The Daleks make more sense in this story than perhaps any other. This is the one time we really see them in context, in their own environment, and it suits them perfectly. Mutations of an atomic war, who need radiation to survive and who are confined to their travel machines, they're both sad and frightening in their single-mindedness. "Every problem has a solution" might be an admirable attitude for some, but for the Daleks it's a statement of how focused they are on their goal of destroying the Thals so that the Daleks can survive. It's a template for their future behavior. They speak more quickly than I remember, and generally seem to be written as characters rather than as little tanks that go around yelling "Exterminate!" They are people, much as the Thals are. And they're intelligent, working their way through a number of problems quickly when it comes to the anti-radiation drugs. On a side note, it's really cool the way they hold things with their sucker hands, and push buttons, and pick up ticker tape and salute. In the scene where Temmosus makes his speech, all the Dalek guns are twitching, and though they're just itching to shoot. The Daleks are given some nice body language as it were, and this adds to their character.
The model shots of the Dalek city and the surrounding mountains are very impressive. Sure we could do better now with CGI, but that doesn't alter the fact that the model looks great. Between the forest, and the swamp, and the city with mountains behind it, there is a real sense of environment and scale. The story doesn't feel like it's taking place on a few sets in a studio.
And of course, as in "An Unearthly Child", the actors really sell the story. Or at least the four regulars do. Some of the Thal actors are less than convincing, and say some rather odd things, as if they're trying to be deeply philosophical but can't quite manage it. Contrast that with the excellent debate at the beginning of part 5 between the Doctor and Barbara and Ian, with some pretty strong ideas about life and death and being willing to fight to survive being thrown about by the three. Ian really shines in this story, being very much the resourceful and brave man of action. He stands up to the Doctor, takes the lead in the expedition and quickly forms friendships with several of the Thals. Barbara doesn't have as much to do, but she also proves herself to be a strong character, trekking through the mutant-filled swamp and the caves and attacking a Dalek in the control center. Her relationship with Ganatas is wonderfully understated but nevertheless quite apparent, and when they part at the end it's sweet and rather sad.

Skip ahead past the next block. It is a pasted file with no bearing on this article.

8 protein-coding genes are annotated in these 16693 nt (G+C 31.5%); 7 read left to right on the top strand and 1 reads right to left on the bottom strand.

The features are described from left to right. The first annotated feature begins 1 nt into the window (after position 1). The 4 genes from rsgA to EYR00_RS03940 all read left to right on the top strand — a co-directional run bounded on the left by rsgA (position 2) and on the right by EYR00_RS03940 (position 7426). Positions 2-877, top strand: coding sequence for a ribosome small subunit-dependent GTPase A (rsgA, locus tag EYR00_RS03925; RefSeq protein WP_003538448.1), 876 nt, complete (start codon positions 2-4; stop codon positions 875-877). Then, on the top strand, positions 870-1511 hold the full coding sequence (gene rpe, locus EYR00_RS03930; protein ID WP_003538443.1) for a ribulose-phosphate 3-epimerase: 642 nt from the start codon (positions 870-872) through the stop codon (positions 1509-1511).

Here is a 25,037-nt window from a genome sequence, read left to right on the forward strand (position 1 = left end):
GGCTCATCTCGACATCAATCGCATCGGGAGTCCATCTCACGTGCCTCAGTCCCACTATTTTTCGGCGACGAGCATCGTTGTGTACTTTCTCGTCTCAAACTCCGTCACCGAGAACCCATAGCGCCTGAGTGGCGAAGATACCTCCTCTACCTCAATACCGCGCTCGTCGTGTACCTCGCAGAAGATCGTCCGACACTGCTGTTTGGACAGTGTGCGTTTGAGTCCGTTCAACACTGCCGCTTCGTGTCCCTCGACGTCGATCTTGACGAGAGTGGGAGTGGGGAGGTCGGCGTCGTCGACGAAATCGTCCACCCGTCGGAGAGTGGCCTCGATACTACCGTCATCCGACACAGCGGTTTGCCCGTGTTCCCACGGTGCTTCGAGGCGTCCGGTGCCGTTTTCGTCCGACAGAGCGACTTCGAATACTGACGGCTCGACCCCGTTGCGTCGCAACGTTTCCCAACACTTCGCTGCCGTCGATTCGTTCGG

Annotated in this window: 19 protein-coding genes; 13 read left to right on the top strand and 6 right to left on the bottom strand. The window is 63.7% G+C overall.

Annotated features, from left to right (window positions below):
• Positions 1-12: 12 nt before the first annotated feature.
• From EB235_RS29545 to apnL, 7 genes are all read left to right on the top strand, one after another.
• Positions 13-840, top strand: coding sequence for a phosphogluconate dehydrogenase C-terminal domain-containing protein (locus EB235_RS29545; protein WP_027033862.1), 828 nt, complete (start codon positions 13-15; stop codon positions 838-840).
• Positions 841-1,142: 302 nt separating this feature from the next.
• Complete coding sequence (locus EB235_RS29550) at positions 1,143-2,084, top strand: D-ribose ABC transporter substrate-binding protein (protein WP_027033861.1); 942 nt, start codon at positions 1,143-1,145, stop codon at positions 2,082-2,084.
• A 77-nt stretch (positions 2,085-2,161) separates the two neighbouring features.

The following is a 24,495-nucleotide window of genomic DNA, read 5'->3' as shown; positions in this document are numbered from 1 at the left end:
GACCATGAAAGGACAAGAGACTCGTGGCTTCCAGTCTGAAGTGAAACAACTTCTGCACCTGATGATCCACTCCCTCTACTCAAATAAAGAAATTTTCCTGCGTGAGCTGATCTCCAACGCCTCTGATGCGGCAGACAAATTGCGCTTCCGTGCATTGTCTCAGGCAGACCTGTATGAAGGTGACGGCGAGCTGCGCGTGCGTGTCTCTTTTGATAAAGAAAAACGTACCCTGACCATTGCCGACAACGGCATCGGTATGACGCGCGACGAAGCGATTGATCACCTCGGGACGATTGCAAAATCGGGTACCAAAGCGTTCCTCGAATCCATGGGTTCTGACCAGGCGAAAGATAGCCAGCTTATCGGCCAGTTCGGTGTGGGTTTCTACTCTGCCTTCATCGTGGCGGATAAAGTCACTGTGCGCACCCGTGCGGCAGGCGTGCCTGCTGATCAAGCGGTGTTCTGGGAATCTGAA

Susan is another character I'm revising my opinion on. She's prone to bouts of hysteria and screaming, but though she does suffer from some of that here, she's also brave enough to go through the dark forest at night and retrieve the anti-radiation drugs. And Susan is the one who gets the crew out of the little jam at the guard station after they've just escaped from the cell. She's really rather likeable and useful here.
Last but not least, there's the Doctor. Still selfish and still looking out for himself and Susan above all others, he's only beginning to develop his sense of morality that we've come to associate with the Doctor. I'm always tickled by his trick with the fluid link, and his barely concealed glee that his little trick has worked and that they'll have to go down into the city. It's entirely fitting that this backfires badly on him. He's a little too eager to have the Thals sacrifice themselves to retrieve the fluid link as well. But we start to see some signs of the Doctor that will develop over time with his pleas to the Daleks to "Stop this senseless, evil killing!" and his willingness to trade the TARDIS for a stop to the irradiation plans. Hartnell is as good as ever, despite a slip or two. He really was a superb actor in many ways, and it's a pity that his iffy memory and the rapid production schedule gave him such fits with his lines. On one of the DVD interviews it's nice to see Verity Lambert defending him, saying that he delivered the goods more often than not.
There's so much good stuff in this story that I've barely scratched the surface. It's outstanding, and I can certainly see why the audiences grew during this serial. There are some flaws, but nothing that detracts from the overall experience. Once I start watching, I don't want to stop. Go buy the DVD! 9 out of 10.